The Gypsy Fortune-Teller from a set of the Italian Village Scenes

Various artists/makers

Not on view

Images of gardens were popular in the tapestry medium from the medieval era, where the so-called mille-fleurs (thousand flowers) (see also MMA 2013.506) provided a decorative, and sometimes symbolic, setting for scenes of romance and play. Park and garden tapestries continued to enjoy popularity throughout the sixteenth and seventeenth centuries, particularly for the decoration of more intimate chambers, where they provided a pleasant contrast with the grander subject matter of tapestries used in more formal settings. The theme enjoyed new popularity with the advent of the Rococo style during the eighteenth century, and a number of highly decorative landscape and garden series were produced in French and Netherlandish workshops during the second third of the eighteenth century. Among the most notable was the series of romantic pastorals that Boucher designed for the Beauvais workshops between 1734 and 1736 (MMA 64.165.1–.8). Known as the Fetes Italiennes, and loosely inspired by the idyllic park scenes of Antoine Watteau, this series depicted handsome gentlefolk and peasants in idealized exterior settings.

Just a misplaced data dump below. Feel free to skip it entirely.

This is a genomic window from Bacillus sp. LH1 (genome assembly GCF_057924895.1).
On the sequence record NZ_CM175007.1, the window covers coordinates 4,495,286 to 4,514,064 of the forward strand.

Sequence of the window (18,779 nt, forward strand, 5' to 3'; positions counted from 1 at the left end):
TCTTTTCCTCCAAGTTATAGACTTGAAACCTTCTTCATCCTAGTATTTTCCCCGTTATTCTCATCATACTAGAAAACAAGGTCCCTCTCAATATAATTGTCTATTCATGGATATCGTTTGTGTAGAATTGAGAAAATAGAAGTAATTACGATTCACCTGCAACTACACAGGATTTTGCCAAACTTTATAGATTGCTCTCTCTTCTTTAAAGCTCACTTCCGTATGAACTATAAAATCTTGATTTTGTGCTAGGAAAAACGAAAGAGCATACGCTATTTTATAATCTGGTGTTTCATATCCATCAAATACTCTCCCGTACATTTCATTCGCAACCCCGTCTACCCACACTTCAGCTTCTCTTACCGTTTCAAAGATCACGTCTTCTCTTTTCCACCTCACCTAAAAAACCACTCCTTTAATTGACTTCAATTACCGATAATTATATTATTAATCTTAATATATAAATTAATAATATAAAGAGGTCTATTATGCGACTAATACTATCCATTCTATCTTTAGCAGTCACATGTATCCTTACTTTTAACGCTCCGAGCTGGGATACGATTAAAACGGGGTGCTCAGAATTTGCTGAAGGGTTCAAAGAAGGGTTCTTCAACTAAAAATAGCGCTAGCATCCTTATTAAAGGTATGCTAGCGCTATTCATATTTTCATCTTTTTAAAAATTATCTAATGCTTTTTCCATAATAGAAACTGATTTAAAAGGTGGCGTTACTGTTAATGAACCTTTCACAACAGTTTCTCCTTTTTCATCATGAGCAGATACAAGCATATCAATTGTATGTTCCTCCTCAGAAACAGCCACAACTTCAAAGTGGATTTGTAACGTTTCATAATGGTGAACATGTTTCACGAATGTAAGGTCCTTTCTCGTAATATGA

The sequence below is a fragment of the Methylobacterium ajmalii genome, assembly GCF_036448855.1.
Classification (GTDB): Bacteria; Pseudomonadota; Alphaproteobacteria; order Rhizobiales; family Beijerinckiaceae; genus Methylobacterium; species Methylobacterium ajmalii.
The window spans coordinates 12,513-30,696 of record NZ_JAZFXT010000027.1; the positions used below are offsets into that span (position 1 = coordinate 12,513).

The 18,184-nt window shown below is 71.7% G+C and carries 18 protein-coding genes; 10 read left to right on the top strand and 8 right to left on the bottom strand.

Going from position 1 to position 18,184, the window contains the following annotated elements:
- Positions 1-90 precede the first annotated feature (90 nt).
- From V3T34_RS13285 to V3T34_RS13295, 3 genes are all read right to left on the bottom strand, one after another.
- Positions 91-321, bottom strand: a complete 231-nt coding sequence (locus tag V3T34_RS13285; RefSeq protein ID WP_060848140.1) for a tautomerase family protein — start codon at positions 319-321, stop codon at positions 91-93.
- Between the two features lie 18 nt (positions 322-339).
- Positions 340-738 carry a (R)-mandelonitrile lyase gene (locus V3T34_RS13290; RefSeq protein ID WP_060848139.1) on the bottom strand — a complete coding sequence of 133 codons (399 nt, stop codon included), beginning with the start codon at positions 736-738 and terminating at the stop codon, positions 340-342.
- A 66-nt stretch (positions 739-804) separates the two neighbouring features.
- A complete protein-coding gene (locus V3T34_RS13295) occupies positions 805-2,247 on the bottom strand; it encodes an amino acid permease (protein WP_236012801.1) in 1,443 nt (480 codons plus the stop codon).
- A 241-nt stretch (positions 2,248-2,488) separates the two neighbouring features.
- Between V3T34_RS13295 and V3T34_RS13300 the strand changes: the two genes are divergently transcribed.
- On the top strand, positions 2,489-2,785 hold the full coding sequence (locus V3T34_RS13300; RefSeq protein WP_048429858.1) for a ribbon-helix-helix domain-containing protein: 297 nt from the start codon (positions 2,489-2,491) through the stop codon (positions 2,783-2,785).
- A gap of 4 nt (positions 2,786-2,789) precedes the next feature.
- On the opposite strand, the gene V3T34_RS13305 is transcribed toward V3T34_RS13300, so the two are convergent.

The Gypsy Fortune-Teller from a set of the Italian Village Scenes, Designed by François Boucher (French, Paris 1703–1770 Paris), Wool, silk (21-23 warps per inch, 8-9 per cm.), French, Beauvais

Due to rights restrictions, this image cannot be enlarged, viewed at full screen, or downloaded.

Open Access

As part of the Met's Open Access policy, you can freely copy, modify and distribute this image, even for commercial purposes.


Public domain data for this object can also be accessed using the Met's Open Access API.